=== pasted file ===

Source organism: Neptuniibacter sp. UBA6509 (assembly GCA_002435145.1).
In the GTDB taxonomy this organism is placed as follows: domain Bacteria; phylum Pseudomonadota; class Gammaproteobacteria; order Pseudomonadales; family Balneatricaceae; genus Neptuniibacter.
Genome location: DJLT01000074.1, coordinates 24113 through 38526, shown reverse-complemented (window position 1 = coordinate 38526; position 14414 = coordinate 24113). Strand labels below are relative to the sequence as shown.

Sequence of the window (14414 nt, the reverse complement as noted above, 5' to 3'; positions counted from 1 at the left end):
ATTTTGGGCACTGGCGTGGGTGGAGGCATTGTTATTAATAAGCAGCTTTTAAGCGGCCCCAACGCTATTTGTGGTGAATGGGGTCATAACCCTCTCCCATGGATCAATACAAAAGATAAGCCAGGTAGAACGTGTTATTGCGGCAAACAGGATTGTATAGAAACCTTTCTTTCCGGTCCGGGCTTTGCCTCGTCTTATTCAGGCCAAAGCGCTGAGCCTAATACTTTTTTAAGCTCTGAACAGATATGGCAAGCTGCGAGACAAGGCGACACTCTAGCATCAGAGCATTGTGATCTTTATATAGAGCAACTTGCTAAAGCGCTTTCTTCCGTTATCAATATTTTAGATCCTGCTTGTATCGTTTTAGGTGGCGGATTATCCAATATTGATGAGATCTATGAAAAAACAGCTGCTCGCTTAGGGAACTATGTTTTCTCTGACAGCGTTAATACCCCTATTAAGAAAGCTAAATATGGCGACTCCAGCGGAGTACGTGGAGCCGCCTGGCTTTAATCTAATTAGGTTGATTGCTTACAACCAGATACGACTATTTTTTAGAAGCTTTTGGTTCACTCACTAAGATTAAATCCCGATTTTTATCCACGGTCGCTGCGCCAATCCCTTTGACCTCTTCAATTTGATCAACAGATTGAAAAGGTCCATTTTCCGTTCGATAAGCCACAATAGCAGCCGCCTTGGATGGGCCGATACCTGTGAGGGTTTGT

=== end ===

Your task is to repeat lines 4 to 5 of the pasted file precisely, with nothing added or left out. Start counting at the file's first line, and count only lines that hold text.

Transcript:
Sequence of the window (14414 nt, the reverse complement as noted above, 5' to 3'; positions counted from 1 at the left end):
ATTTTGGGCACTGGCGTGGGTGGAGGCATTGTTATTAATAAGCAGCTTTTAAGCGGCCCCAACGCTATTTGTGGTGAATGGGGTCATAACCCTCTCCCATGGATCAATACAAAAGATAAGCCAGGTAGAACGTGTTATTGCGGCAAACAGGATTGTATAGAAACCTTTCTTTCCGGTCCGGGCTTTGCCTCGTCTTATTCAGGCCAAAGCGCTGAGCCTAATACTTTTTTAAGCTCTGAACAGATATGGCAAGCTGCGAGACAAGGCGACACTCTAGCATCAGAGCATTGTGATCTTTATATAGAGCAACTTGCTAAAGCGCTTTCTTCCGTTATCAATATTTTAGATCCTGCTTGTATCGTTTTAGGTGGCGGATTATCCAATATTGATGAGATCTATGAAAAAACAGCTGCTCGCTTAGGGAACTATGTTTTCTCTGACAGCGTTAATACCCCTATTAAGAAAGCTAAATATGGCGACTCCAGCGGAGTACGTGGAGCCGCCTGGCTTTAATCTAATTAGGTTGATTGCTTACAACCAGATACGACTATTTTTTAGAAGCTTTTGGTTCACTCACTAAGATTAAATCCCGATTTTTATCCACGGTCGCTGCGCCAATCCCTTTGACCTCTTCAATTTGATCAACAGATTGAAAAGGTCCATTTTCCGTTCGATAAGCCACAATAGCAGCCGCCTTGGATGGGCCGATACCTGTGAGGGTTTGT